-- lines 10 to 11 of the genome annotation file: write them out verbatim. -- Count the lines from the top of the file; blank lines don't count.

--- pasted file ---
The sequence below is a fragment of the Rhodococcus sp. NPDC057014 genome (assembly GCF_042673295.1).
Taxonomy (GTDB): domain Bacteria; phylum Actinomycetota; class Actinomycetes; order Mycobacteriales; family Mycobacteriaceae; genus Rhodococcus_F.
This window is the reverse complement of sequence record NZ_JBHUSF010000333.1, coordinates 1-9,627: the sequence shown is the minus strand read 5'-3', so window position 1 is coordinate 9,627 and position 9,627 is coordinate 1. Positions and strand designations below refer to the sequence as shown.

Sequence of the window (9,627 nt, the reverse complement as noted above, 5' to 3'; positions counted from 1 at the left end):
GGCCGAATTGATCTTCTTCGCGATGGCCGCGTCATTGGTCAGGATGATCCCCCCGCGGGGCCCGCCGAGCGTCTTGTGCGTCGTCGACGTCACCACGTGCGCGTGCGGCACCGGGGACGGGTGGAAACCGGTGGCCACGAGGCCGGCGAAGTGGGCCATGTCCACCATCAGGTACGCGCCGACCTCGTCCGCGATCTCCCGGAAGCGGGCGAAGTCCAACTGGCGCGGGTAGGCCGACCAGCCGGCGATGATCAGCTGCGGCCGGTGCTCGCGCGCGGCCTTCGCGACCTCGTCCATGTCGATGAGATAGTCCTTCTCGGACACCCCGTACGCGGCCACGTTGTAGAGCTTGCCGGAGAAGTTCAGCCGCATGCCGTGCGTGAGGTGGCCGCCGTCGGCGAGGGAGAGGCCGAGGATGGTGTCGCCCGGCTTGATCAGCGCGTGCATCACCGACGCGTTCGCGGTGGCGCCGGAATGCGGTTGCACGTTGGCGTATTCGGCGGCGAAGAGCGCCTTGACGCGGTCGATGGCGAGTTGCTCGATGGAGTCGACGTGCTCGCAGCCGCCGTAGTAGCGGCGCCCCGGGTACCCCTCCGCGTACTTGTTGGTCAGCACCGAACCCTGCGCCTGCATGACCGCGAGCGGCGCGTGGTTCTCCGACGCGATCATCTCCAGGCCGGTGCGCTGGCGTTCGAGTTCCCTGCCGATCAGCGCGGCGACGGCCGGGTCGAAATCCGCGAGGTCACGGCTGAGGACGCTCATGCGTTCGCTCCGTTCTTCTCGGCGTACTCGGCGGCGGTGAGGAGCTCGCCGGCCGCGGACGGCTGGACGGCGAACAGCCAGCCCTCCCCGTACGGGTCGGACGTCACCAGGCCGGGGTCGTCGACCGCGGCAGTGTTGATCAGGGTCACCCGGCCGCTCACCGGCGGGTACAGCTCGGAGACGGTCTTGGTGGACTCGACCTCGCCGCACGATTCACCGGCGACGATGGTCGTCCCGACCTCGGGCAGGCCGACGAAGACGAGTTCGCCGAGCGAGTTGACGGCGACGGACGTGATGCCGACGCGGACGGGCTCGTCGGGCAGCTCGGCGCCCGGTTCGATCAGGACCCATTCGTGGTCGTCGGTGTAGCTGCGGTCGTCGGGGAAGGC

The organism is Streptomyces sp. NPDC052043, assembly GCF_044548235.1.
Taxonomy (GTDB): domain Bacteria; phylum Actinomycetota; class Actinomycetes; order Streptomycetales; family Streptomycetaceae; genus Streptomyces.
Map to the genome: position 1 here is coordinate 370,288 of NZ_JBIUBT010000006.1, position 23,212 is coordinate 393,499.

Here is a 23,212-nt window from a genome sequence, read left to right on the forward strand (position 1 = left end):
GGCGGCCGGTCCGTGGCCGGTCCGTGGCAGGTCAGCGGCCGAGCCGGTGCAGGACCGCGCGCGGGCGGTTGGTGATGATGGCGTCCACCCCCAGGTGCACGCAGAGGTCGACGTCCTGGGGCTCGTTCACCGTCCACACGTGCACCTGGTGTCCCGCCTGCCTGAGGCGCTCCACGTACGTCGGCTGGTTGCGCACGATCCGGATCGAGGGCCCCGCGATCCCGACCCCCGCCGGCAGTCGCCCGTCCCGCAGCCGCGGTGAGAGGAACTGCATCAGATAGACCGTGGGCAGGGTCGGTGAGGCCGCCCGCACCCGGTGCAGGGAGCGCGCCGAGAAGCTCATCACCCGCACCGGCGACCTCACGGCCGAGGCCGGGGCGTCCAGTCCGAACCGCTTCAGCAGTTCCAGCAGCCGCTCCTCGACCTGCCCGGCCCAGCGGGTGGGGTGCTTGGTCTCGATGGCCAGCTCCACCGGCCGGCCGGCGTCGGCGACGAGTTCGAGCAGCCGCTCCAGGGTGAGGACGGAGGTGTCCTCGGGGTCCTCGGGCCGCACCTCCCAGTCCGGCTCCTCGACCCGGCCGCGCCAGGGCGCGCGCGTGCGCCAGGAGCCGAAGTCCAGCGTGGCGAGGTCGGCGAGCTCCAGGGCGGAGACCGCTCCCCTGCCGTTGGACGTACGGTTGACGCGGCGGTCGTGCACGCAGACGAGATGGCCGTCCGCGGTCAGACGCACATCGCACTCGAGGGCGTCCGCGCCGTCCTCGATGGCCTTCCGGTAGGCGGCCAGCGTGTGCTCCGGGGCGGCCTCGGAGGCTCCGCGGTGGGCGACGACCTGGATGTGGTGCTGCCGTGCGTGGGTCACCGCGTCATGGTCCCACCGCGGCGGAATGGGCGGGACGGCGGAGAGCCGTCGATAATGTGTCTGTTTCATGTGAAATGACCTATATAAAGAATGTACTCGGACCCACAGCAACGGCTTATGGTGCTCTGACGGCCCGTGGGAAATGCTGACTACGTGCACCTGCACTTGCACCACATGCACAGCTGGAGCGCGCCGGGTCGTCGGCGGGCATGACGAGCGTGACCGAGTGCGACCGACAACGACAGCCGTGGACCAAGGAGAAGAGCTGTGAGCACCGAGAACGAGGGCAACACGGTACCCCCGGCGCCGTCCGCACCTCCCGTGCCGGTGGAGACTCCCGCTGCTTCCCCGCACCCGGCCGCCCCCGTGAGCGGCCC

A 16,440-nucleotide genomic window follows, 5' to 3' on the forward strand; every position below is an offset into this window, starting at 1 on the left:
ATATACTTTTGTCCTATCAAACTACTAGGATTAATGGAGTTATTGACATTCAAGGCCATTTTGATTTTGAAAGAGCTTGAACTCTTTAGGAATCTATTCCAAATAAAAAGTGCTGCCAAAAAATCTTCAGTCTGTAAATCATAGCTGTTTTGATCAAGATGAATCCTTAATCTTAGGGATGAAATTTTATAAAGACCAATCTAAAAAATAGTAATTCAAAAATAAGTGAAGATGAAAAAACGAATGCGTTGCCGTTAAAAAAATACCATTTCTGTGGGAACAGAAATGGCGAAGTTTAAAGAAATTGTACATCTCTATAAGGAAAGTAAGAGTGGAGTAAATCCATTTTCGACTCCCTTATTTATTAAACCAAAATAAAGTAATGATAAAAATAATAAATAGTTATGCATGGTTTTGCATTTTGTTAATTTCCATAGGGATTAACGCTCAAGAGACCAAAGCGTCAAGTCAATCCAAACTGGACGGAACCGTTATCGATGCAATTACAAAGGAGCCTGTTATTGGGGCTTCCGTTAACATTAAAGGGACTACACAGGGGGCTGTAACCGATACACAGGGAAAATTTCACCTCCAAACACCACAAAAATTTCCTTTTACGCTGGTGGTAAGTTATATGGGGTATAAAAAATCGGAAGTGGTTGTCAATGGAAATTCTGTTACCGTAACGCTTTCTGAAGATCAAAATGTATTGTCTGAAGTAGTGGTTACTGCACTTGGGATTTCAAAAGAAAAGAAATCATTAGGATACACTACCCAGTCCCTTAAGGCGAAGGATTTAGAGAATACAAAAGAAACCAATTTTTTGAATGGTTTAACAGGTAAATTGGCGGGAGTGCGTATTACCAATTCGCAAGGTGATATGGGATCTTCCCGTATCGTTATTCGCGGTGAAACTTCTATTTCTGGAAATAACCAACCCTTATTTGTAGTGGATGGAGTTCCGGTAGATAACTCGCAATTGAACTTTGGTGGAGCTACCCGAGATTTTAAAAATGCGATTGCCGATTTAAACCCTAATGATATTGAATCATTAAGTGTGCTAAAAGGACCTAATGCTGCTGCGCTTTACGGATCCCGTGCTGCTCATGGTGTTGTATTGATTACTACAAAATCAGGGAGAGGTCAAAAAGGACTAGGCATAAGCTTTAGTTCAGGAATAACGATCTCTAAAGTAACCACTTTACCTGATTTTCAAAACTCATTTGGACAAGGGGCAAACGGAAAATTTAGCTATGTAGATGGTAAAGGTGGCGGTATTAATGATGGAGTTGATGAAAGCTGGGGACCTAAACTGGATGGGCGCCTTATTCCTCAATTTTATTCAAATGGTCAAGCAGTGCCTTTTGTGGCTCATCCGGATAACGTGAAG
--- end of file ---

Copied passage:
GGCGGCCGGTCCGTGGCCGGTCCGTGGCAGGTCAGCGGCCGAGCCGGTGCAGGACCGCGCGCGGGCGGTTGGTGATGATGGCGTCCACCCCCAGGTGCACGCAGAGGTCGACGTCCTGGGGCTCGTTCACCGTCCACACGTGCACCTGGTGTCCCGCCTGCCTGAGGCGCTCCACGTACGTCGGCTGGTTGCGCACGATCCGGATCGAGGGCCCCGCGATCCCGACCCCCGCCGGCAGTCGCCCGTCCCGCAGCCGCGGTGAGAGGAACTGCATCAGATAGACCGTGGGCAGGGTCGGTGAGGCCGCCCGCACCCGGTGCAGGGAGCGCGCCGAGAAGCTCATCACCCGCACCGGCGACCTCACGGCCGAGGCCGGGGCGTCCAGTCCGAACCGCTTCAGCAGTTCCAGCAGCCGCTCCTCGACCTGCCCGGCCCAGCGGGTGGGGTGCTTGGTCTCGATGGCCAGCTCCACCGGCCGGCCGGCGTCGGCGACGAGTTCGAGCAGCCGCTCCAGGGTGAGGACGGAGGTGTCCTCGGGGTCCTCGGGCCGCACCTCCCAGTCCGGCTCCTCGACCCGGCCGCGCCAGGGCGCGCGCGTGCGCCAGGAGCCGAAGTCCAGCGTGGCGAGGTCGGCGAGCTCCAGGGCGGAGACCGCTCCCCTGCCGTTGGACGTACGGTTGACGCGGCGGTCGTGCACGCAGACGAGATGGCCGTCCGCGGTCAGACGCACATCGCACTCGAGGGCGTCCGCGCCGTCCTCGATGGCCTTCCGGTAGGCGGCCAGCGTGTGCTCCGGGGCGGCCTCGGAGGCTCCGCGGTGGGCGACGACCTGGATGTGGTGCTGCCGTGCGTGGGTCACCGCGTCATGGTCCCACCGCGGCGGAATGGGCGGGACGGCGGAGAGCCGTCGATAATGTGTCTGTTTCATGTGAAATGACCTATATAAAGAATGTACTCGGACCCACAGCAACGGCTTATGGTGCTCTGACGGCCCGTGGGAAATGCTGACTACGTGCACCTGCACTTGCACCACATGCACAGCTGGAGCGCGCCGGGTCGTCGGCGGGCATGACGAGCGTGACCGAGTGCGACCGACAACGACAGCCGTGGACCAAGGAGAAGAGCTGTGAGCACCGAGAACGAGGGCAACACGGTACCCCCGGCGCCGTCCGCACCTCCCGTGCCGGTGGAGACTCCCGCTGCTTCCCCGCACCCGGCCGCCCCCGTGAGCGGCCC

A 16,440-nucleotide genomic window follows, 5' to 3' on the forward strand; every position below is an offset into this window, starting at 1 on the left: